New York – Ten years after prominent lawyer and author Alan Dershowitz agreed to donate his papers to his alma mater, Brooklyn College, the collection of letters, case files, photos and other materials opened to scholars and the public on Monday.
The 1,000 boxes of materials include correspondence with high-profile clients including Claus von Bulow, Leona Helmsley and Mike Tyson, but attorney-client privilege will keep some of the papers private.
Brooklyn College is part of the public City University of New York system and was free when Dershowitz attended in the 1950s. He chose the college for his papers to show his gratitude for the education he received there.
“Brooklyn College really changed my life,” Dershowitz said in a telephone interview Monday.
Dershowitz said he had “about a 68 average” in high school. “My life changed so dramatically between high school and college, basically from being a loser to being a winner,” he said.
He added, “I think I’d be selling shoes in downtown Brooklyn today if not for Brooklyn College.”
It was Professor Anthony Cucchiara, the college’s archivist, who asked for the collection when Dershowitz called with a research question in 2001.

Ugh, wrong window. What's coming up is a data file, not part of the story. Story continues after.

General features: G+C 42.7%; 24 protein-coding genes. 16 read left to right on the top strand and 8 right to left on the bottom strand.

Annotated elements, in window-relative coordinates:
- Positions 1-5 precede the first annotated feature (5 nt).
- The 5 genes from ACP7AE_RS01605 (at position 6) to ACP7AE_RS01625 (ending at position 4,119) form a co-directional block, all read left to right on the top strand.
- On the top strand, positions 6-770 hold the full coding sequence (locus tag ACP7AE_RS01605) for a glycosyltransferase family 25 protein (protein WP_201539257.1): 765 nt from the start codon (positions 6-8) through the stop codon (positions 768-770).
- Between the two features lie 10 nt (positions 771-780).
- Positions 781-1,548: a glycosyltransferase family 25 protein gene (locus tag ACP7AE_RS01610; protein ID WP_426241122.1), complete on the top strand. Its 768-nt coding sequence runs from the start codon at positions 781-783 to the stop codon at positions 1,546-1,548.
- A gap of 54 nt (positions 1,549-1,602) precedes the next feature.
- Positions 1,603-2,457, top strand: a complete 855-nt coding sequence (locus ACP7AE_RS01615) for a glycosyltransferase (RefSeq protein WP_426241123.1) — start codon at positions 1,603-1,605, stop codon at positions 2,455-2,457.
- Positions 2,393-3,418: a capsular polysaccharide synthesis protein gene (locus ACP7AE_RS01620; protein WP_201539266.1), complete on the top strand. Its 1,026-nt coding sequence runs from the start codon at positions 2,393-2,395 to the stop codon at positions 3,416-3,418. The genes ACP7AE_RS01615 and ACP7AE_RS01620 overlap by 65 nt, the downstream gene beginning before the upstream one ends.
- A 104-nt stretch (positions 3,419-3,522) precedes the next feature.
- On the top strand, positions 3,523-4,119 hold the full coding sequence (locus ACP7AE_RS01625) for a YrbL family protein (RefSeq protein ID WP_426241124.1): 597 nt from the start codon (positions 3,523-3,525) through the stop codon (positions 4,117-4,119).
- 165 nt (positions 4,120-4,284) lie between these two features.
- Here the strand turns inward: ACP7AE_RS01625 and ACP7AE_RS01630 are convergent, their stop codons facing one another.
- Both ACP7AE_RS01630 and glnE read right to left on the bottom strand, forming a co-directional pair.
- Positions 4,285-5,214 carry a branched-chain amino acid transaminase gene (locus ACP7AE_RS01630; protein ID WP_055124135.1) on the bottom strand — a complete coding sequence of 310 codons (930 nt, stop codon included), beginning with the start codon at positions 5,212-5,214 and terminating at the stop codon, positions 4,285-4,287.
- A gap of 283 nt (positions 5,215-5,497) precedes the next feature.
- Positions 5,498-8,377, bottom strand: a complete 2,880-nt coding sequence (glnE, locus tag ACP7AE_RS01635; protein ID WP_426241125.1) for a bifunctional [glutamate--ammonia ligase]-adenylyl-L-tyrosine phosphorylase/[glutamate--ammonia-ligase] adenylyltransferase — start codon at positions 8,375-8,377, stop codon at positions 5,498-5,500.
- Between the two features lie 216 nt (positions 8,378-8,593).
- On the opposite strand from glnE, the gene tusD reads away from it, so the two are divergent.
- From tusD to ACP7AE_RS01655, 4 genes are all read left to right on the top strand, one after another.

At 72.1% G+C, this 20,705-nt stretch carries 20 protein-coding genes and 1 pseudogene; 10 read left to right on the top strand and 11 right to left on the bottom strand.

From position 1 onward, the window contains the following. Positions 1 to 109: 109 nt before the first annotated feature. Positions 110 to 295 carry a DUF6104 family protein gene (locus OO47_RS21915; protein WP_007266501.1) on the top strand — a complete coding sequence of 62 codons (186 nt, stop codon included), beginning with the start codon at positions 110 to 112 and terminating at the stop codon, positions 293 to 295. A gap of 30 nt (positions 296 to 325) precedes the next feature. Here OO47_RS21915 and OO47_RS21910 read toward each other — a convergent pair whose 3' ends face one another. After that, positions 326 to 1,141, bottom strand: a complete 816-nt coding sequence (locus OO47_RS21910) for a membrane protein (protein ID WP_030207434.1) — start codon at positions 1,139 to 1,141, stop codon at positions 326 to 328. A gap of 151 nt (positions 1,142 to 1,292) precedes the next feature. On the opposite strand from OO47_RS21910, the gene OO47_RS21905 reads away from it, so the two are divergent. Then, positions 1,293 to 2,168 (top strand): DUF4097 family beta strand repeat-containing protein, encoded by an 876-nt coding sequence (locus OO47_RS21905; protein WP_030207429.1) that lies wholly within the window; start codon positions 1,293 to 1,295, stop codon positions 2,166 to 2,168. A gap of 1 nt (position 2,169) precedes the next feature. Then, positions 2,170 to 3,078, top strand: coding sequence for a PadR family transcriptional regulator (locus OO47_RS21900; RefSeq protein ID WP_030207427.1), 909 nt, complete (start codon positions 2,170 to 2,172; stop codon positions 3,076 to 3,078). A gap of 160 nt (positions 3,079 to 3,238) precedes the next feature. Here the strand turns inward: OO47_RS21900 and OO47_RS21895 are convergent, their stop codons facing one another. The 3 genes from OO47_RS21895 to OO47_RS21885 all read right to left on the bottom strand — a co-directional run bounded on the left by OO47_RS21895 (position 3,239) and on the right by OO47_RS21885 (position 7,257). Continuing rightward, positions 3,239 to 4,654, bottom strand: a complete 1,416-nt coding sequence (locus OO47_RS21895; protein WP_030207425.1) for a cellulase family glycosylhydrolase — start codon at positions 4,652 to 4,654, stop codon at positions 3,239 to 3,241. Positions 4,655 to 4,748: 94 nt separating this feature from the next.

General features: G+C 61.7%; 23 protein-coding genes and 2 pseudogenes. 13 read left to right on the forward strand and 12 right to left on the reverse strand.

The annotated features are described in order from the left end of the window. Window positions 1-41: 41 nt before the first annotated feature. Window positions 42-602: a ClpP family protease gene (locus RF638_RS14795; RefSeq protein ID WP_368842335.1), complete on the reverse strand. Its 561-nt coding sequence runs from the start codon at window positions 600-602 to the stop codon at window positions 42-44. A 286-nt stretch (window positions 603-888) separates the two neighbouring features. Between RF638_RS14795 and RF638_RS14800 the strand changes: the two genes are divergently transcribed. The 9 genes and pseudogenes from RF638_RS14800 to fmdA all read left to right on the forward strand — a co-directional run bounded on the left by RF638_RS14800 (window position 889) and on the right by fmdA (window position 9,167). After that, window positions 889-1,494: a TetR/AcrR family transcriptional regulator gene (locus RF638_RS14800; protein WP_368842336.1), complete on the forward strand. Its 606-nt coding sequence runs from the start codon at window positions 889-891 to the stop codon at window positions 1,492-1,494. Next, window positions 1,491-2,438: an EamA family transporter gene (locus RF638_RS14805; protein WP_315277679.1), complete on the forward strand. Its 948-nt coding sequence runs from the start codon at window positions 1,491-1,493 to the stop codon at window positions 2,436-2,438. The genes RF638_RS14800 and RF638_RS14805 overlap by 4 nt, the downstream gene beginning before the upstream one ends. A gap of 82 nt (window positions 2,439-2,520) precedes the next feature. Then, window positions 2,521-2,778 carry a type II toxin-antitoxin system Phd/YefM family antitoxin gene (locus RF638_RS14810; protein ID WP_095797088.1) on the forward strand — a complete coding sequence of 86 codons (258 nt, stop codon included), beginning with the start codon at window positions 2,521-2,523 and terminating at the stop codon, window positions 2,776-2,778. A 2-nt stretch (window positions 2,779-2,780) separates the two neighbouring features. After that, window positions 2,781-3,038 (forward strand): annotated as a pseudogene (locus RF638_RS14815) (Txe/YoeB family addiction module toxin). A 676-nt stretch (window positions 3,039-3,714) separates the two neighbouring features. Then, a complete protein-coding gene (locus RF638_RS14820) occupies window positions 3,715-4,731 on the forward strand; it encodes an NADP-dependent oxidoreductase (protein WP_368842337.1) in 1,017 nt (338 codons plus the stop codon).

“I asked him, ‘Have you considered where you’re going to deposit your papers?'” Cucchiara recalled. Dershowitz didn’t need much persuading.
Dershowitz, 73, went on to Yale Law School after Brooklyn College and has taught at Harvard for decades. He has written several books including “Reversal of Fortune: Inside the von Bulow Case,” the basis of the 1990 film, and is known as a passionate advocate for Israel who speaks out frequently on the Arab-Israeli conflict.
Cucchiara said it has taken the better part of a decade to classify and preserve the materials that Dershowitz donated. Another fifty boxes are waiting to be cataloged, and more documents are delivered periodically.
Dershowitz said his 50-year legal career should yield plenty of material for scholars.
“I’ve done 33 murder cases,” he said. “They’ll see how I won them. I won them by the use of science. I have all the scientific material that I used in my cases from Claus von Bulow on.”
Additionally, he cited papers from his involvement in the movement to free Soviet dissidents such as Alexsandr Solzhenitsyn and Andrei Sakharov as well as First Amendment cases from the Pentagon Papers to Wikileaks.
A selection from the Dershowitz archive will be on view as an exhibit at the Brooklyn College Library until Jan. 3.
The exhibit includes a handwritten letter from Abbie Hoffman expounding on his Jewish identity and a thank-you note from Eliot Spitzer, a 1984 Harvard Law graduate who went on to become governor of New York before resigning in disgrace. Spitzer thanked Dershowitz “for what was without question the highlight of my law school education.”